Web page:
Driverstation in Linux

I use Linux and NetBeans to programming the robot in Java. I want to control the robot in my linux laptop using the driverstation. The driverstation is writing in Labview, but we can’t access his code. Did anyone control the robot in Linux?

I’ve heard of a few fellow programmers attempting to create an application to do so, but I haven’t seen any success so far. Also, i’m pretty sure FMS only sees windows computers with the driver station software, or atleast that’s how it was in 2011. I’m not an expert in the communication between FMS and the dashboard, but in 11, you had to have a certain account name and info to be able to access your robot in competition.

I think there was an experimental driver station here:

I have no idea whether it works though.

EDIT: Or maybe it wasn’t there. I think it was somewhere in RobotPy or one of its contributor’s Github repos.

There may be one out there, if I have time this summer I might try to write one, but the only Driver Station prom that can be used in competition is the LabView one supplied by FIRST, even if someone manages to write a different Driver Station that is compatible with both the DS-Robot protocol and the FMS-DS protocol it shouldn’t be used at a competition.

Some of the DS protocols have been reverse engineered and unofficial ones have been used in off-season situations. If you look around, I’m sure that you can find some of the info. Or you can use wireshark and work your way through it.

But, remember that the DS is a key safety element. If it were to fail to disable or estop a robot, or were to slip into tele or auto at the wrong moment, the robot WILL respond. The cRIO implements a watchdog to shutdown if the DS disappears, but if the DS is there, it is trusted, and that means that the DS is largely responsible for the state of the robot.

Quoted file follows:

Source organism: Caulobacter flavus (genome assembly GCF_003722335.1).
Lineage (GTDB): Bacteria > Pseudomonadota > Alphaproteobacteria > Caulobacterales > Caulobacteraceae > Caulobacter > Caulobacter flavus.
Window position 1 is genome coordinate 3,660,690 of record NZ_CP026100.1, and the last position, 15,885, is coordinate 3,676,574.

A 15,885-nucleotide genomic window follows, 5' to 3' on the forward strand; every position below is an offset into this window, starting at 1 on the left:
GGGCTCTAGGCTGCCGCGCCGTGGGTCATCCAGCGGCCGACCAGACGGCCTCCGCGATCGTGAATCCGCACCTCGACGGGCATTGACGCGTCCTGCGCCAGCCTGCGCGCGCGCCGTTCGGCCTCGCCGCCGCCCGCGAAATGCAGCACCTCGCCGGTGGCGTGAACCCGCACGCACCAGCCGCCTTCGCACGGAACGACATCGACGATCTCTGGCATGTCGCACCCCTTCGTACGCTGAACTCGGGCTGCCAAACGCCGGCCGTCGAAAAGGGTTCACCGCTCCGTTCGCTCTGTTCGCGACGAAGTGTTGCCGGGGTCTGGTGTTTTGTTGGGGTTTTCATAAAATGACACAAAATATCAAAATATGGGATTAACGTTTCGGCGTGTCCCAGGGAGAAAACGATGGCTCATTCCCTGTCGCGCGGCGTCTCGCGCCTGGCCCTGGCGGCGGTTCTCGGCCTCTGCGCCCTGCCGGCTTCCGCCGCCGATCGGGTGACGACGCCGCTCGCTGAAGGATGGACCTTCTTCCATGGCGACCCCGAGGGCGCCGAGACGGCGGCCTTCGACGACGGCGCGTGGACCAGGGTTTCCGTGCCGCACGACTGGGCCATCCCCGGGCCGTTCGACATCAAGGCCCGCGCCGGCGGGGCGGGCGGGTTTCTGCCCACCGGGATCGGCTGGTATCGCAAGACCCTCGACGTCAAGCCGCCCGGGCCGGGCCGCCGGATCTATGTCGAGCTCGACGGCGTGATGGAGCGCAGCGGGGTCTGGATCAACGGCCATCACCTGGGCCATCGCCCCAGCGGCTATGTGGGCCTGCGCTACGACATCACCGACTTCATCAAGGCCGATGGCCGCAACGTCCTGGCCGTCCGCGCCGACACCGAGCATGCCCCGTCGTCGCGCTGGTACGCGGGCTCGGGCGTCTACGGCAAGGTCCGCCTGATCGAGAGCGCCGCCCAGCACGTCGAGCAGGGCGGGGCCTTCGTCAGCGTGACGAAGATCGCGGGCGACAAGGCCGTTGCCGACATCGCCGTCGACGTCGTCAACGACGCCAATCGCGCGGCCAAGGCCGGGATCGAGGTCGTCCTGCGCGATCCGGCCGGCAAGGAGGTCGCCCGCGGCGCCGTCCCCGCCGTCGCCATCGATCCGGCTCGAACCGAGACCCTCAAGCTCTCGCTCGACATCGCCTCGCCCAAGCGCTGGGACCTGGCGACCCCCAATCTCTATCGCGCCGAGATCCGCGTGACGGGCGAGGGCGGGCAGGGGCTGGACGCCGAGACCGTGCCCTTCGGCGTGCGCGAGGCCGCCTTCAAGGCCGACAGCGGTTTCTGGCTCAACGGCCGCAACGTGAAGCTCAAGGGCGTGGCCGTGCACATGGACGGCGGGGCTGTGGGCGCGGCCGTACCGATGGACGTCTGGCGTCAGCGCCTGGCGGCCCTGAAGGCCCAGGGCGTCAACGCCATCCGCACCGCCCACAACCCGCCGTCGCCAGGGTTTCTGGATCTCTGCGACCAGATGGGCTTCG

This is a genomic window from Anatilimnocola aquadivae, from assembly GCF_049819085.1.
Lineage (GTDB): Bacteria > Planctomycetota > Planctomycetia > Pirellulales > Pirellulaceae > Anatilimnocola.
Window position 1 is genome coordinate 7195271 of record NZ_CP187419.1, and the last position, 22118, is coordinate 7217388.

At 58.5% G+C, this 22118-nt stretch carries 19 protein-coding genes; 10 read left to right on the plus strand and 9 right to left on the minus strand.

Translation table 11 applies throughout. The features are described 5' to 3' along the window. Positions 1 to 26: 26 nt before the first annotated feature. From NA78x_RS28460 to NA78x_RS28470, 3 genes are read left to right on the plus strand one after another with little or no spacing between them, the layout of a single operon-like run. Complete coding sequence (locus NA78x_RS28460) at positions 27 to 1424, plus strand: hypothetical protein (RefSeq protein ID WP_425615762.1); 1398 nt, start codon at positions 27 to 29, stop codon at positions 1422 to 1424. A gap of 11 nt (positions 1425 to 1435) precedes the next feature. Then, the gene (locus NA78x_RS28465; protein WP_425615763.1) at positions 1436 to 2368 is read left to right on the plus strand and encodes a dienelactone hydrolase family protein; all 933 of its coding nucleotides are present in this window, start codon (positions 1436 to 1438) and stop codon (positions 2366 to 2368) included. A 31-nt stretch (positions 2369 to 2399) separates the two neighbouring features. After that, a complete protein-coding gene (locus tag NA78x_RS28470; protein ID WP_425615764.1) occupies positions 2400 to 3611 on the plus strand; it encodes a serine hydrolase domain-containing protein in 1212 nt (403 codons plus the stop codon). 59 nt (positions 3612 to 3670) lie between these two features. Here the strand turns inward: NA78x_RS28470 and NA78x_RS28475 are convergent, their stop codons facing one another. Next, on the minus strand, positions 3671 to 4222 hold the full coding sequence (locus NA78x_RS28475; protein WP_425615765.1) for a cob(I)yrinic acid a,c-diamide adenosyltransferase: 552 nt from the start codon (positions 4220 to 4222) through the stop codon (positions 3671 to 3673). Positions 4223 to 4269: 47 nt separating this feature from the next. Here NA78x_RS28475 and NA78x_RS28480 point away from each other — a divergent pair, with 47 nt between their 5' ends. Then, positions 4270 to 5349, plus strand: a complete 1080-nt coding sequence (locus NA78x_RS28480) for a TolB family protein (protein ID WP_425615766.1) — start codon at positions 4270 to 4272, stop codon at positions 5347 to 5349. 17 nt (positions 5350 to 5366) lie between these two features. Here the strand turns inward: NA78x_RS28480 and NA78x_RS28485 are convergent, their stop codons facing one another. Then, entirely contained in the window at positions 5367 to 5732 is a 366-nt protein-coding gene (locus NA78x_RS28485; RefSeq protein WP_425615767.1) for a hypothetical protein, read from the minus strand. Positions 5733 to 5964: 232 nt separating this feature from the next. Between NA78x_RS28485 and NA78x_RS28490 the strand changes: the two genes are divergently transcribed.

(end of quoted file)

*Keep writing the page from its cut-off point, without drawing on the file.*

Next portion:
For the record, the field doesn’t know or care what OS or language the DS is running on. Both Windows and linux were considered. Windows was selected primarily to simplify the admin duties – no flames please, I know it isn’t that difficult with linux and isn’t simple with Windows. I suppose ideally, the DS would be available for everyone’s chosen OS. The DS was/is currently written in LV, and LV exists for all of the major laptop OSes, but the level of testing and integration for things like detecting joystick insertion/removal, and supporting the FirstTouch board make it pretty time consuming to add another OS. Even Windows 8 will obviously require lots of hand testing to validate the safety and networking requirements. Additionally, the FTAs and CSAs who try to efficiently resolve connectivity and versioning issues would now need to be aware of many additional OS factors. In the end, it is an arbitrary decision necessary to simplify the logistics.

Greg McKaskle

The custom blue box Driver Station first used with the cRIO system in 2009 was a Linux implementation.

My team has looked into this as well. we have a network in our lab set up so that we send code from our linux box to the windows box running the driver station that then runs the robot. as of right now this is the best solution that we have found.

…and that was the only thing that seemingly worked right… In the world of unreliable FIRST hardware, the only devices that were about as unreliable as the Blue boxes of doom are the 2008 IR boards of doom… only with the IR boards you usually knew when yours was fried (blue smoke); the Blue boxes were random. IIRC a poorly grounded field ruined half of the boxes at the 2009 FiM Champs. Even if you did ground the boxes right, they still liked to fail. The complete and udder failure of the boxes is why we have the laptop/netbook based driver stations we have today.